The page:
Relief for Alberta hydronics industry in fall

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Alberta hydronic heating contractors will see some relief this fall from onerous slab insulation requirements that have virtually put the industry out of business.

Alberta Municipal Affairs is currently working on a STANDATA – a way for provincial safety code administrators to provide interpretations, alternative solutions or information about the code applied across the province – which is expected to be published this fall, reports Paul Chang, provincial building administrator, building, fire, energy, and accessibility for Alberta Municipal Affairs. The STANDATA will substantially reduce the thickness of insulation required under radiant floor heating slabs.

An increase from one-inch insulation required by the CSA B214 hydronic installation code to about four inches under National Building Code Regulation 9.36 that took effect in November 2016 resulted in substantially increased costs for both materials and changes in building design needed to preserve structural integrity.

The insulation requirement had originally been created to improve energy efficiency by preventing heat from being lost into the ground. But, technical analysis by the CSA B214 Committee had shown that insulation beyond one inch provides negligible improvement in building energy performance, said Chang. Tests have shown additional energy savings at about four percent.

Earlier this month Canadian Hydronics Council (CHC) chairman David Hughes (NAIT) received assurances from Dr. Bob Turner, MLA Edmonton-Whitemud, that changes were expected to be published soon.

“A proposed code change will also be made by PSD (Permits Safety Codes Division) to NRC (the National Research Council or NRCan) for changes to the national building code, which the manager of the Codes Centre at NRC supports.  As chair of the Provincial Territorial Policy Advisory Committee on Codes, Alberta will also present the issue to the other provinces and territories, and the proposed code solution.”

Hydronic heating is an energy efficient way of heating a homeowner’s house, said Chang. “Industry stakeholders have informed us that increased costs associated with current national slab-insulation requirements are excessive and jeopardize the availability of hydronic heating as an option for Albertans,” he added.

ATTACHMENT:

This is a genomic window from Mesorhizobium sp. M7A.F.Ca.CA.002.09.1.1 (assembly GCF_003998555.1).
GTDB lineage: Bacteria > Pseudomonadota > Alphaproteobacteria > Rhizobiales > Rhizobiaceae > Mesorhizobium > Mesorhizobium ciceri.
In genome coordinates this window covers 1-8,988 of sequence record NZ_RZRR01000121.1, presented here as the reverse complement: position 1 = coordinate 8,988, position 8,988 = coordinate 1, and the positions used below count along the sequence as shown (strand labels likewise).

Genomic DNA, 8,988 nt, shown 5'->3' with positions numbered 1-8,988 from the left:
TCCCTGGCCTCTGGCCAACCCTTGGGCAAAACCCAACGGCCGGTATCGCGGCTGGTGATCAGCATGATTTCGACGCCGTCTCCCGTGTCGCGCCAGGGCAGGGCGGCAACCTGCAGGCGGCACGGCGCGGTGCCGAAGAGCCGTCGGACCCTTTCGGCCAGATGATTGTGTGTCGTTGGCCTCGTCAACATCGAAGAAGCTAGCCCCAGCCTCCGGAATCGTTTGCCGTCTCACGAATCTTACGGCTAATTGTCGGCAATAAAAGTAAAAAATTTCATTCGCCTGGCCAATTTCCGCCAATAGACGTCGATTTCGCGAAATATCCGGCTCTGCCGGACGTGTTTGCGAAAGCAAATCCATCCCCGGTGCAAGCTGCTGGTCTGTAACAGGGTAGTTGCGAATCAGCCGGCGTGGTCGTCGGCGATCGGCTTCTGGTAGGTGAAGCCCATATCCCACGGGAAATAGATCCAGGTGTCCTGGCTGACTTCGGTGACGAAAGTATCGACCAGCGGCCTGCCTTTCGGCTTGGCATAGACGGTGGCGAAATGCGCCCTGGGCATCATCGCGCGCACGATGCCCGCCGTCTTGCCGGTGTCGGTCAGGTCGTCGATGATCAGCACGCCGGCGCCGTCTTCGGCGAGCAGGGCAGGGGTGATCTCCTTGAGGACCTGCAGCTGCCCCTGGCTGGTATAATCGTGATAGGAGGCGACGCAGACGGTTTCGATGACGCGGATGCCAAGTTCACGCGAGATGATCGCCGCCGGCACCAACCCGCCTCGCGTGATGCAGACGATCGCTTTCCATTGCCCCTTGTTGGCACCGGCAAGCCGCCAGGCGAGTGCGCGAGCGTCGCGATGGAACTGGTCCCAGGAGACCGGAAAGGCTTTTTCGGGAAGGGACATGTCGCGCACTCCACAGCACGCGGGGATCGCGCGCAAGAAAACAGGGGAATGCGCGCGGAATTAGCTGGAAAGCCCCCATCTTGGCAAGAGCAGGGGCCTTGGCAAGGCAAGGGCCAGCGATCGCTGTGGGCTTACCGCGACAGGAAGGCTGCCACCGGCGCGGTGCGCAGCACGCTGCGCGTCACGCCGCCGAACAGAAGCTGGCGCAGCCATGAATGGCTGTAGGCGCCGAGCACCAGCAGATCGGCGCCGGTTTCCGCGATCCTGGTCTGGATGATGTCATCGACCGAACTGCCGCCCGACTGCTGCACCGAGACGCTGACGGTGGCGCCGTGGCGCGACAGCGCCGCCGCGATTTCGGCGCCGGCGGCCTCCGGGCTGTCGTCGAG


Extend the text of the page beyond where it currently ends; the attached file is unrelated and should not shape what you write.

One Calgary contractor reported seeing local market share drop from seven percent to one percent after inspectors started enforcing the new requirement. And yet, hydronic heating has been proven to be highly energy efficient way of space heating, something the federal government is trying to encourage.

“I think that as regulations get made they are made in the best of intentions. But in this case, it doesn’t appear to be one of them; where maybe they hadn’t quite anticipated what the market effects would be,” said Matt Wiesenfeld, CHC program manager for the Canadian Institute of Plumbing and Heating (CIPH).

“When you take any kind of housing component and make it a lot more expensive that doesn’t necessarily have to do with performance, then obviously people look at alternatives,” said Wiesenfeld.

CIPH sent a formal request to Alberta Municipal Affairs to change the insulation requirement in May 2017.

“Since the introduction of this regulation, the Council has repeatedly attempted to influence regulators with data on both cost, and performance, and with a recent statement we believe we are finally arriving at a solution that will make it possible for hydronic heating to compete on an equal footing,” said Hughes.

The Mechanical Contractors Association of Alberta and NRCan have supported the CHC initiative.

Alberta Municipal Affairs along with CIPH are advocating a reduction in the under-slab insulation requirements for hydronic heating in the National Building Code.

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